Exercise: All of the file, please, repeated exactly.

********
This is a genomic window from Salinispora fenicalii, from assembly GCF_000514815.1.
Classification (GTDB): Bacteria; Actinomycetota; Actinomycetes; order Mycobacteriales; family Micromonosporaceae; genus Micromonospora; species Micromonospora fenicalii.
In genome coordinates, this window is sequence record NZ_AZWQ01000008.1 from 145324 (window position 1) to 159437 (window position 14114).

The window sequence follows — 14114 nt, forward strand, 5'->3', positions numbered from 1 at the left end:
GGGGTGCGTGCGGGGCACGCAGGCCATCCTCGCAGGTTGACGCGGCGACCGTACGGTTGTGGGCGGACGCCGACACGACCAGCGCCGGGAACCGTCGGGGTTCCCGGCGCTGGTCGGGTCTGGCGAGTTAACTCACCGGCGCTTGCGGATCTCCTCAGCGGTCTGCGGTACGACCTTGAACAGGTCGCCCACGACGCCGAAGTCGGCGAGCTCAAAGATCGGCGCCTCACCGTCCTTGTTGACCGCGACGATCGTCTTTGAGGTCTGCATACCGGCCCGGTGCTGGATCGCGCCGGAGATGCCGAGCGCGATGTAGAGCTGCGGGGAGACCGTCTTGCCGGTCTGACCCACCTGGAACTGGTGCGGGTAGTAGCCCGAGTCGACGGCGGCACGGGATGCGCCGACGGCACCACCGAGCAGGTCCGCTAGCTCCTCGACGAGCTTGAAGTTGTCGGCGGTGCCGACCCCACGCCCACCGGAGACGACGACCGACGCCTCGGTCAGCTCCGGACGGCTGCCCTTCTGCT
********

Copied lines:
This is a genomic window from Salinispora fenicalii, from assembly GCF_000514815.1.
Classification (GTDB): Bacteria; Actinomycetota; Actinomycetes; order Mycobacteriales; family Micromonosporaceae; genus Micromonospora; species Micromonospora fenicalii.
In genome coordinates, this window is sequence record NZ_AZWQ01000008.1 from 145324 (window position 1) to 159437 (window position 14114).

The window sequence follows — 14114 nt, forward strand, 5'->3', positions numbered from 1 at the left end:
GGGGTGCGTGCGGGGCACGCAGGCCATCCTCGCAGGTTGACGCGGCGACCGTACGGTTGTGGGCGGACGCCGACACGACCAGCGCCGGGAACCGTCGGGGTTCCCGGCGCTGGTCGGGTCTGGCGAGTTAACTCACCGGCGCTTGCGGATCTCCTCAGCGGTCTGCGGTACGACCTTGAACAGGTCGCCCACGACGCCGAAGTCGGCGAGCTCAAAGATCGGCGCCTCACCGTCCTTGTTGACCGCGACGATCGTCTTTGAGGTCTGCATACCGGCCCGGTGCTGGATCGCGCCGGAGATGCCGAGCGCGATGTAGAGCTGCGGGGAGACCGTCTTGCCGGTCTGACCCACCTGGAACTGGTGCGGGTAGTAGCCCGAGTCGACGGCGGCACGGGATGCGCCGACGGCACCACCGAGCAGGTCCGCTAGCTCCTCGACGAGCTTGAAGTTGTCGGCGGTGCCGACCCCACGCCCACCGGAGACGACGACCGACGCCTCGGTCAGCTCCGGACGGCTGCCCTTCTGCT